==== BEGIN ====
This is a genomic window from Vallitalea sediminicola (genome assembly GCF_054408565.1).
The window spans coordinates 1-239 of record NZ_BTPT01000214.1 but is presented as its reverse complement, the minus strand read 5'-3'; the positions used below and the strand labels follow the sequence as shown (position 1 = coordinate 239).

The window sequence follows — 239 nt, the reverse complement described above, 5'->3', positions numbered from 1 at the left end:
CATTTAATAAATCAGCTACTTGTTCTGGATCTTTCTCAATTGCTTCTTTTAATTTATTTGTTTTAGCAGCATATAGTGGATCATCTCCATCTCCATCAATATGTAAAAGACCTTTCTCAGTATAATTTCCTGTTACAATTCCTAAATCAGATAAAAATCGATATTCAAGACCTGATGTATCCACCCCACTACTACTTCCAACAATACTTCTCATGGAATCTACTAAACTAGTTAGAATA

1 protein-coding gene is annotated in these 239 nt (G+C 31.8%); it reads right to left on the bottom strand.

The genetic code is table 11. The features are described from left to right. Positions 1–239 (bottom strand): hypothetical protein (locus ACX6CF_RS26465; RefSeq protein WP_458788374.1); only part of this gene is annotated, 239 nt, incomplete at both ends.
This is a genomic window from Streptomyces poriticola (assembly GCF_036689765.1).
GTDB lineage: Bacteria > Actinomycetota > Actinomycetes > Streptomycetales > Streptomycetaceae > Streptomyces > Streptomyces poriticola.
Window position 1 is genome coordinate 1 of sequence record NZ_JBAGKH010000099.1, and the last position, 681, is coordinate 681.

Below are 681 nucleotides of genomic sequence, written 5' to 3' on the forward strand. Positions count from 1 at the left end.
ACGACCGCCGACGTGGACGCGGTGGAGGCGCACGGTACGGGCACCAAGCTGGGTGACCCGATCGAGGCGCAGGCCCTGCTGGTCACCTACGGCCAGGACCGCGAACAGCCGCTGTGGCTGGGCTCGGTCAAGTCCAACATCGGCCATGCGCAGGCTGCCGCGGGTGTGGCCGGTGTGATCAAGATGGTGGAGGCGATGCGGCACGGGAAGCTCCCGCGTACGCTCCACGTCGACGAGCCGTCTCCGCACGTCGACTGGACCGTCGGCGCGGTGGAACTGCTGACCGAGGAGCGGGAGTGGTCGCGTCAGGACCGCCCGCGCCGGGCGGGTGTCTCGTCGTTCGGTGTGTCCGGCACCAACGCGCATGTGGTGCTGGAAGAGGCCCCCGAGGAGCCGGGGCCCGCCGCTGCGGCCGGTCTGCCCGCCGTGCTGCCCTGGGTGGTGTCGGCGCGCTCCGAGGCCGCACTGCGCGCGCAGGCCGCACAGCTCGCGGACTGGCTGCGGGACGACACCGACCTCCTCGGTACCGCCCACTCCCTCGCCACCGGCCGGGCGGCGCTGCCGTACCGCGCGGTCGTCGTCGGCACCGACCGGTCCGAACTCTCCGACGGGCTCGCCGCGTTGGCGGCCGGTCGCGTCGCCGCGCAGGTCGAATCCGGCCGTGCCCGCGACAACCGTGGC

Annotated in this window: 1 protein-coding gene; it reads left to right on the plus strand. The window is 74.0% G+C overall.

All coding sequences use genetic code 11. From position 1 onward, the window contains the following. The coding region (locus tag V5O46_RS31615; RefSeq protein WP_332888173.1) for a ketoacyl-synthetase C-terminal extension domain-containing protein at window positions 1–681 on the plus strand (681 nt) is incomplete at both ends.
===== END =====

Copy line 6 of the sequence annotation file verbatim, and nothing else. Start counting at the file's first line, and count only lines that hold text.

The genetic code is table 11. The features are described from left to right. Positions 1–239 (bottom strand): hypothetical protein (locus ACX6CF_RS26465; RefSeq protein WP_458788374.1); only part of this gene is annotated, 239 nt, incomplete at both ends.